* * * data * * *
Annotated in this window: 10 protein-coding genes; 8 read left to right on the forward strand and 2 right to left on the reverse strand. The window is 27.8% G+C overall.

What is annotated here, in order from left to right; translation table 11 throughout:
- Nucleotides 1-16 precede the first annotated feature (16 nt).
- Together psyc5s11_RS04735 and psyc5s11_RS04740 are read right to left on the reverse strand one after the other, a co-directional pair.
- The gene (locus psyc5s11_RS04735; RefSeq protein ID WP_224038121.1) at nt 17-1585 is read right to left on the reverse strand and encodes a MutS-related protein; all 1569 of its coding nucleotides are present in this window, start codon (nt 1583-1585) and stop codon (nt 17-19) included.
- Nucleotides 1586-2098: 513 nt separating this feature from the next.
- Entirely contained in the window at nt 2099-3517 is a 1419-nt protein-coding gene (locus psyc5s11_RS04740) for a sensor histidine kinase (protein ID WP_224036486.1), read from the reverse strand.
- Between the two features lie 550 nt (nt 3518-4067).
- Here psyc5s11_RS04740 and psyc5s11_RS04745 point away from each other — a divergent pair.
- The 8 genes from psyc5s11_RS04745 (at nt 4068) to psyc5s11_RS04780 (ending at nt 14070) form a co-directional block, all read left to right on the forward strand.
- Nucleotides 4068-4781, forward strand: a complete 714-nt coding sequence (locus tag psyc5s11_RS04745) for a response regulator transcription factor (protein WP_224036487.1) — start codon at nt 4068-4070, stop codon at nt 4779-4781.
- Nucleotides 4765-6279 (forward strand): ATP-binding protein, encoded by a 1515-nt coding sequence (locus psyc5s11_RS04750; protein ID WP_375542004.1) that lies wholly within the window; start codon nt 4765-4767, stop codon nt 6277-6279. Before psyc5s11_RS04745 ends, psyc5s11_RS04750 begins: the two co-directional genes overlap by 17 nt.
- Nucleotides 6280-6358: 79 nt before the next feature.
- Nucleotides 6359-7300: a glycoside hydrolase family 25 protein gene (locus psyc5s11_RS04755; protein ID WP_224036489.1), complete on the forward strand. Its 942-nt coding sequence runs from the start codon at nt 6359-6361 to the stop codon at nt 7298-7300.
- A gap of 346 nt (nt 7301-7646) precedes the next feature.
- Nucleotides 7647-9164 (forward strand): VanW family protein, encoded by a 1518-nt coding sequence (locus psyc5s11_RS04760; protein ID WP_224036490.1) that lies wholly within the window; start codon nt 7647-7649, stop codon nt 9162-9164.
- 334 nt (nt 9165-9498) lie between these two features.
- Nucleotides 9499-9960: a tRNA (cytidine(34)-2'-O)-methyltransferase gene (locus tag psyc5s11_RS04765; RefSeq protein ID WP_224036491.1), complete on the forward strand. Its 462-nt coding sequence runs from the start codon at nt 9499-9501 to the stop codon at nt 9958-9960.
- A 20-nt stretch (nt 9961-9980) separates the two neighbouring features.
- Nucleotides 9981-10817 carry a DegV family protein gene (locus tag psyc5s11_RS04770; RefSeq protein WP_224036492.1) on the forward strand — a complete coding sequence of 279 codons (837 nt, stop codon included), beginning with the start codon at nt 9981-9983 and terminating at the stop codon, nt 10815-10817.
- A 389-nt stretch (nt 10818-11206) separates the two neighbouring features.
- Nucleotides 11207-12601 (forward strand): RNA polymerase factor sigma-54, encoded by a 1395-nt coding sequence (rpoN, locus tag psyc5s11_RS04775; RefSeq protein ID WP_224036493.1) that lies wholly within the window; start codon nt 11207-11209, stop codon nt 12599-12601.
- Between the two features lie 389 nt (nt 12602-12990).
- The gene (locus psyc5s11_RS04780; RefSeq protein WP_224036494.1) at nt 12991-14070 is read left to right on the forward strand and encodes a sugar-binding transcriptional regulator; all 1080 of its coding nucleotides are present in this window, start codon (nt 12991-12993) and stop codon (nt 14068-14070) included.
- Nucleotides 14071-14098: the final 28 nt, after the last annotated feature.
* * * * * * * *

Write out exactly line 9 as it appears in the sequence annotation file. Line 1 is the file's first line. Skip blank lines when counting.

- Here psyc5s11_RS04740 and psyc5s11_RS04745 point away from each other — a divergent pair.